If rock and roll and Bolshevism have one thing in common, it's a vivid sense of iconography. A small Soviet pin with the profile of Lenin and a lapel button with the visage of Lennon have much more in common than just the similar-sounding names. This is something that The Red Elvises seem to inherently understand, and one good reason why their musical perestroika of American rock filtered through Russian sensibilities is such an effective ripple on the current musical waters. Just the band's name almost says it all, and everything they play, do, and present to the public follows that theme of draping "R-O-C-K from the U.S.A." in the red flag of their Soviet Union roots. It's the flipside to the Beatles song "Back In The U.S.S.R." Of course, that's just the obvious answer.
But maybe it is just that simple. In this case, the cast of the tale is made up of three Russian immigrants to the United States: guitarist-singer Igor Yuzov, bassist-singer Oleg Bernov, and lead guitarist-singer Zhenya Kolykhanov. Match them up with drummer Avi Sills, an American of Russian Jewish extraction born here in Texas, and the result is Senator Joe McCarthy's worst nightmare: a celebration of the American rebel-rock tradition dyed in the deep red colors of Soviet-era symbolism. Touting themselves as "Kick-Ass Rock'n'Roll From Siberia" (Bernov and Kolykhanov actually hail from near Siberia), The Red Elvises translate surf rock and rockabilly strains into the Cyrillic alphabet, and then celebrate the eternal rock-and-roll dreams of pretty girls, fun times, and the dance party that never ends.
Because of the unique Russian equation they bring from the other side of the planet, The Red Elvises are like a 1950s throwback that's been catapulted into the dawn of the 21st Century. Hence The Red Elvises have that warm glow of the musical past, laced with the heady joy of the formerly deprived and repressed now savoring all that freedom has to offer in our postmodern times.
If the concept of perestroika had a musical theme song, The Red Elvises would be its ideal author. "The music is a cross," Kolykhanov says. "It's a big gumbo of the Russian kitchen and the American kitchen. We like the blues, but it's like we are entering through the back door, in the Russian way." Strains of Russian folk and klezmer music join hands across the waters with hot guitar dance and party rock in their sound. And the band's wildly theatrical stage show and look -- hopping about in natty '50s-style threads and coifs with a naïve enthusiasm -- even further accentuates the odd appeal of this bizarre yet, in a way, utterly natural mix of East and West.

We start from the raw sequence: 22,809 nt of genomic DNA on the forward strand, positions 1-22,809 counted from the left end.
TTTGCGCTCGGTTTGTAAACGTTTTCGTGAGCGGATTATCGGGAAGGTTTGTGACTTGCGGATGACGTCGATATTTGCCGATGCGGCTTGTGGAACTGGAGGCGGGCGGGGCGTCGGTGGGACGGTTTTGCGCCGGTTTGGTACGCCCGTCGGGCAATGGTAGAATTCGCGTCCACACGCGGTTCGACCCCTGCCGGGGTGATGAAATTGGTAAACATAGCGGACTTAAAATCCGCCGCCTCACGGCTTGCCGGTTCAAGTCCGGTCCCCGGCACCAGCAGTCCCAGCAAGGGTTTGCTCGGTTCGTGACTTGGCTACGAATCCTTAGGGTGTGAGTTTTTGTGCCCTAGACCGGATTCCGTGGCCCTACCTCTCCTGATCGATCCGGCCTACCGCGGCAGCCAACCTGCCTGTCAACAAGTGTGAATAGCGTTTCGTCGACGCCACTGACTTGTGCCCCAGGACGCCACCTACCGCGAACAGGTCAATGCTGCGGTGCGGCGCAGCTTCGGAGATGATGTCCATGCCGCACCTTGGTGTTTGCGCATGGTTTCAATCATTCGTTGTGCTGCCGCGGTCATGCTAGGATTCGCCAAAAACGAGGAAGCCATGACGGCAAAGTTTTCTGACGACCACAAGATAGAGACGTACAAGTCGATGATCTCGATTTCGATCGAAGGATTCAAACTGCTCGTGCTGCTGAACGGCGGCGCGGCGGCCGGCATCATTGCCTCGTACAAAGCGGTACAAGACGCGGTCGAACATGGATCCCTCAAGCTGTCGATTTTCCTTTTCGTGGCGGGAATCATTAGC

It's as if the end of rock-and-roll deprivation they grew up with in the U.S.S.R. has fueled a delightful lust for all that the music represents. Kolykhanov recalls a primal musical experience in his late teens, when, "I saw AC/DC for about 10 seconds. That was the sensation. It was one of those broadcasts where they say, like, now, here's what's going on in the wild West. And they showed Bon Scott for like 10 seconds, and I was blown away, that was it," he recalls. Perhaps what the state-controlled media wanted to show were the strange and decadent evils of the West? "Exactly. But I took it all wrong; I took it literally."
The watered-down Russian version of rock had already secured its grip on Kolykhanov, who had cobbled together a guitar of sorts at age 13. "I made my first guitar myself out of the mailbox. I attached a neck to the mailbox. I wrote Beatles on it, and misspelled it, and put some strings on it," he explains. "The Beatles were the perfect music for Russians. Because of the melodies, and because of the shtick. They were clean-cut, but the music was awesome. Russian was never the land of rock and roll. It's pretty cheesy rock [over there]." Hence such inspirations for Kolykhanov as The Doors and Jimi Hendrix didn't quite capture the imagination of his peers. "Some Russians wouldn't understand the blues scales. It's like the European market, they like cheesy melodies."
But at the same time, they also adored the fruits of American consumerism, especially when aimed at rebels with or without any cause. "It was like this: Whoever got the Wranglers was the stud," the guitarist explains. "Whoever got the pack of Marlboros was the biggest stud. If you got the jean jacket and jeans, and like Addidas or Nikes or something like that, you were the really big stud."
All three of the Russian Red Elvises played music in bands and theatrical productions in their homeland, but felt the irresistible pull from the heart of the West: America. Bernov had met an American woman at a Moscow peace walk, and he made his first trip soon after to Los Angeles to visit her. Kolykhanov also began traveling to the U.S. at about the same time, even living for a while in Dallas, where he played with a progressive jazz band called Darwin's Law. The two Russians later met up again in Los Angeles, and started busking on the Third Street Promenade in Venice Beach, the oddball haven they now call home. "Jim Morrison said the West is the best. And it's about as far West as you can go," notes Bernov.